Second, one of the by-products of the budget crisis has been the elimination of state resources for and attention to “research and development.” Despite the fact that many agencies running work support programs have budgets of hundreds of millions or even billions of dollars at their disposal, the flexible funding to promote ongoing innovation, modernize operating processes and use data to improve operational effectiveness has all but vanished. While it shouldn’t be a surprise that state leaders increasingly are compelled to devote dwindling resources to direct benefits rather than innovation, the result often is greater inefficiency and poorer distribution of services. By providing the kind of technical assistance and peer learning that leaders and staff of public systems need as they embark on the task of modernizing large bureaucracies, that’s exactly where foundations can be most helpful. Quite simply, without foundation engagement these work support systems would continue to underserve their recipients and burden taxpayers with unnecessary operating costs.
Finally, tough budget times are a reason to engage, not disengage. With work support offices stretched thin and the current squeeze on state budgets, one might imagine that helping those in need — rather than making investments in improving the efficiency of state government — would take priority. But if you look at the early response from twenty-seven states to the initial request for proposals and the dedicated work of the nine states chosen to participate in the first year of the WSS project, the desire for ideas and resources to modernize the safety net — in both red states and blue — is overwhelming. With states aspiring to do better, this is a great opportunity for foundations to step in and ensure that this current crisis becomes an opportunity to make lasting changes in how we deliver work support benefits across the country.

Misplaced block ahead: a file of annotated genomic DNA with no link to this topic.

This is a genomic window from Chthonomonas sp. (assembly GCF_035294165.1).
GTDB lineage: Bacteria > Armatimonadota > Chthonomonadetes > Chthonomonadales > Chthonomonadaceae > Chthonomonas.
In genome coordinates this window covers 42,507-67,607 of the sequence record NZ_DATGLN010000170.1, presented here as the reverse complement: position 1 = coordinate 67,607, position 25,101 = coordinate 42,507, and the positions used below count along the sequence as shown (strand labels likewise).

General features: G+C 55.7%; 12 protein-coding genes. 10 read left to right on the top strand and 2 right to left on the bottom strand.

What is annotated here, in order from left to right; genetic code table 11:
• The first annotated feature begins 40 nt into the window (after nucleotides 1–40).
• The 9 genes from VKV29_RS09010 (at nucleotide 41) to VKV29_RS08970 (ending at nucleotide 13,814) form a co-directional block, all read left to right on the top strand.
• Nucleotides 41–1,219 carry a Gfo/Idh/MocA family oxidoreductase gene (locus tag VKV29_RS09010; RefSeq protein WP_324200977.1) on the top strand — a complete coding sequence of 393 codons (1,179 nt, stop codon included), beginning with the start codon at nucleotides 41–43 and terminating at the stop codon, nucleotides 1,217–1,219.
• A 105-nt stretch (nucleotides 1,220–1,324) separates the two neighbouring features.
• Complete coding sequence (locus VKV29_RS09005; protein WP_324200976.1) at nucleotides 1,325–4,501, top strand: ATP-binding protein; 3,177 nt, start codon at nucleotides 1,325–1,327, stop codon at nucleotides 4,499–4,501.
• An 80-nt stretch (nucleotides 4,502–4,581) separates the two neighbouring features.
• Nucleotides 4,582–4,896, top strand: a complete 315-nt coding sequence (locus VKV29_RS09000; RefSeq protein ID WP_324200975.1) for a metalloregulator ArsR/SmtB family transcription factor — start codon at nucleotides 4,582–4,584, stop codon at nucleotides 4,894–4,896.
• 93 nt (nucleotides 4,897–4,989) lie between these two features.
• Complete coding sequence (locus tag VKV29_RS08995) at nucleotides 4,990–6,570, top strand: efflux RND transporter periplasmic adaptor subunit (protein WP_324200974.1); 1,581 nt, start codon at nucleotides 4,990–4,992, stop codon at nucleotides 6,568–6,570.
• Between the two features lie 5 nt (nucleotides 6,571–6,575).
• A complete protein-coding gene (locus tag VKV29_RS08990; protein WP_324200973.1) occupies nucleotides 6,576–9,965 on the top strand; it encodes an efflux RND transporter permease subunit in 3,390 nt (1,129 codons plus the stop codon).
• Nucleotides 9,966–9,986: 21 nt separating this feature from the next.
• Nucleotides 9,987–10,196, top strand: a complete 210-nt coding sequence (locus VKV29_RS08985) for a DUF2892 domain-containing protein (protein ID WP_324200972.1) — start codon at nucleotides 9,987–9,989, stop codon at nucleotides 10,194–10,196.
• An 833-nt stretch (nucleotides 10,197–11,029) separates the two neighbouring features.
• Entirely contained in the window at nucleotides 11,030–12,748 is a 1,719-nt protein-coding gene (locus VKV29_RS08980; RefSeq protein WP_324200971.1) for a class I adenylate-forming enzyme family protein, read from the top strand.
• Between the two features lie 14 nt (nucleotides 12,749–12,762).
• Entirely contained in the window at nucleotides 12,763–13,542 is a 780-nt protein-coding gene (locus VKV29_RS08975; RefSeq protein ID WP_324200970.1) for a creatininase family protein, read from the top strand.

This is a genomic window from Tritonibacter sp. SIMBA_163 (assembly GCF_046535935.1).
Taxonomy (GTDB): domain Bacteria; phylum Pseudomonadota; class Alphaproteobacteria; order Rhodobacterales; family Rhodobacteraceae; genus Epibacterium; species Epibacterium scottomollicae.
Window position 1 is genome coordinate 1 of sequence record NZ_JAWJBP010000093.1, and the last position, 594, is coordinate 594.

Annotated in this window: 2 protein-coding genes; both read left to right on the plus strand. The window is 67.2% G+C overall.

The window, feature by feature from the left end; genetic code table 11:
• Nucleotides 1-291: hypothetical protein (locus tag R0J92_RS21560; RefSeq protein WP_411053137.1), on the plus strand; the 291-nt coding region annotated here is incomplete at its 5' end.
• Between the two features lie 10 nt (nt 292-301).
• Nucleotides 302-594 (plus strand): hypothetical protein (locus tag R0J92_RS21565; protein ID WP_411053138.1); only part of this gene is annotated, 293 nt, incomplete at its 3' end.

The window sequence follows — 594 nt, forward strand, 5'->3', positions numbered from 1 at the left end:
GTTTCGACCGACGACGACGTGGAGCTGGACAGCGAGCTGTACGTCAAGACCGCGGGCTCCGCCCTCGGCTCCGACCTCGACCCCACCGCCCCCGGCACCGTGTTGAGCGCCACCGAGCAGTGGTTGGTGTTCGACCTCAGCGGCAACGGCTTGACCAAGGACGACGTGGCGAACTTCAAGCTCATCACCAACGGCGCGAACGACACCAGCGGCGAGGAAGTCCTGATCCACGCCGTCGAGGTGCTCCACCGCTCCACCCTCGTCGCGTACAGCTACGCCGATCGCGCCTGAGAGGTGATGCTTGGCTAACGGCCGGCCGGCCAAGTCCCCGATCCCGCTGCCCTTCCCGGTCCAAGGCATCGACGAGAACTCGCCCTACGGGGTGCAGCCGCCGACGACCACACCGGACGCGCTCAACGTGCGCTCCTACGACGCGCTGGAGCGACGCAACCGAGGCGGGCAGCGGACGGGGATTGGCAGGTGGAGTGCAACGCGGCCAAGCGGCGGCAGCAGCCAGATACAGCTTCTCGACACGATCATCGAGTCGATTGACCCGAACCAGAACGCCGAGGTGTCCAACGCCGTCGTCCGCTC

Philanthropy has a proud history of convening disparate groups and seeking common ground based on practical solutions. The result has been an impressive mix of programs that make a real difference in the lives of individual Americans — and often bring people together. The WSS initiative aspires to that tradition, and we hope the lessons it is yielding inspires even more partnerships for the betterment of the most vulnerable in our society.
This post originally appeared on PhilanTopic on May 20, 2013 and is reprinted with permission.